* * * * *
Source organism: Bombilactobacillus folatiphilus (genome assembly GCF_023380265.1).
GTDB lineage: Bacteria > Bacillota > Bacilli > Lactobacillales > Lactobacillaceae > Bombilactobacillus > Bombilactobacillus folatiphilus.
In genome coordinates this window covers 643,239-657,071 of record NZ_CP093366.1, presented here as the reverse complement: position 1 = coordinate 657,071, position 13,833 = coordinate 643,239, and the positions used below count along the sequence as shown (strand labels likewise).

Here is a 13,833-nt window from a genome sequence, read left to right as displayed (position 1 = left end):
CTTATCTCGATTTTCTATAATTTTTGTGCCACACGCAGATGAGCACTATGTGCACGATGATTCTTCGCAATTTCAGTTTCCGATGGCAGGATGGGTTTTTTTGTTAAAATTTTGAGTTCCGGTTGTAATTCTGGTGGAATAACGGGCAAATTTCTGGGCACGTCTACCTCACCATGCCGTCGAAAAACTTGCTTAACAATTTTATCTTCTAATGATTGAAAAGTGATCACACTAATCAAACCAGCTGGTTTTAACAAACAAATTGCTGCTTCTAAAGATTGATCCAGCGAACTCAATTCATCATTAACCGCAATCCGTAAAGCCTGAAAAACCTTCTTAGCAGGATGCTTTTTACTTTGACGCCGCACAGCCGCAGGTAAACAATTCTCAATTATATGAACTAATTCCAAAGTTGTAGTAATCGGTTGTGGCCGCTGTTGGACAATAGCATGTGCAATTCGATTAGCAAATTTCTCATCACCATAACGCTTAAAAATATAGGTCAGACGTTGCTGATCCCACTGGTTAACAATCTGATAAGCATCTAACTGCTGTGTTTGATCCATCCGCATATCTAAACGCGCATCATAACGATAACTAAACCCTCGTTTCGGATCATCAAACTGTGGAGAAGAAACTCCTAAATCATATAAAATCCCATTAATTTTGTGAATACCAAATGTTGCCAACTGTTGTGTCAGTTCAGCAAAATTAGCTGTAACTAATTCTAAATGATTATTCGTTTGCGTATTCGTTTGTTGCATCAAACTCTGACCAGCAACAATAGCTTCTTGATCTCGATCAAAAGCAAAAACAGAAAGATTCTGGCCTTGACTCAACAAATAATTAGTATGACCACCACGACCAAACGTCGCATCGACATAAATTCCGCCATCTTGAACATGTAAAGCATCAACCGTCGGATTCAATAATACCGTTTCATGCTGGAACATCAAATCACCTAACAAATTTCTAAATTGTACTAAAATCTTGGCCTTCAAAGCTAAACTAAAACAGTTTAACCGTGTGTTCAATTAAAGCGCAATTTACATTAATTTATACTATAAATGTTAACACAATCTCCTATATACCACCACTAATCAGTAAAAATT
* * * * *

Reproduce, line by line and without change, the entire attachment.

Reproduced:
Source organism: Bombilactobacillus folatiphilus (genome assembly GCF_023380265.1).
GTDB lineage: Bacteria > Bacillota > Bacilli > Lactobacillales > Lactobacillaceae > Bombilactobacillus > Bombilactobacillus folatiphilus.
In genome coordinates this window covers 643,239-657,071 of record NZ_CP093366.1, presented here as the reverse complement: position 1 = coordinate 657,071, position 13,833 = coordinate 643,239, and the positions used below count along the sequence as shown (strand labels likewise).

Here is a 13,833-nt window from a genome sequence, read left to right as displayed (position 1 = left end):
CTTATCTCGATTTTCTATAATTTTTGTGCCACACGCAGATGAGCACTATGTGCACGATGATTCTTCGCAATTTCAGTTTCCGATGGCAGGATGGGTTTTTTTGTTAAAATTTTGAGTTCCGGTTGTAATTCTGGTGGAATAACGGGCAAATTTCTGGGCACGTCTACCTCACCATGCCGTCGAAAAACTTGCTTAACAATTTTATCTTCTAATGATTGAAAAGTGATCACACTAATCAAACCAGCTGGTTTTAACAAACAAATTGCTGCTTCTAAAGATTGATCCAGCGAACTCAATTCATCATTAACCGCAATCCGTAAAGCCTGAAAAACCTTCTTAGCAGGATGCTTTTTACTTTGACGCCGCACAGCCGCAGGTAAACAATTCTCAATTATATGAACTAATTCCAAAGTTGTAGTAATCGGTTGTGGCCGCTGTTGGACAATAGCATGTGCAATTCGATTAGCAAATTTCTCATCACCATAACGCTTAAAAATATAGGTCAGACGTTGCTGATCCCACTGGTTAACAATCTGATAAGCATCTAACTGCTGTGTTTGATCCATCCGCATATCTAAACGCGCATCATAACGATAACTAAACCCTCGTTTCGGATCATCAAACTGTGGAGAAGAAACTCCTAAATCATATAAAATCCCATTAATTTTGTGAATACCAAATGTTGCCAACTGTTGTGTCAGTTCAGCAAAATTAGCTGTAACTAATTCTAAATGATTATTCGTTTGCGTATTCGTTTGTTGCATCAAACTCTGACCAGCAACAATAGCTTCTTGATCTCGATCAAAAGCAAAAACAGAAAGATTCTGGCCTTGACTCAACAAATAATTAGTATGACCACCACGACCAAACGTCGCATCGACATAAATTCCGCCATCTTGAACATGTAAAGCATCAACCGTCGGATTCAATAATACCGTTTCATGCTGGAACATCAAATCACCTAACAAATTTCTAAATTGTACTAAAATCTTGGCCTTCAAAGCTAAACTAAAACAGTTTAACCGTGTGTTCAATTAAAGCGCAATTTACATTAATTTATACTATAAATGTTAACACAATCTCCTATATACCACCACTAATCAGTAAAAATT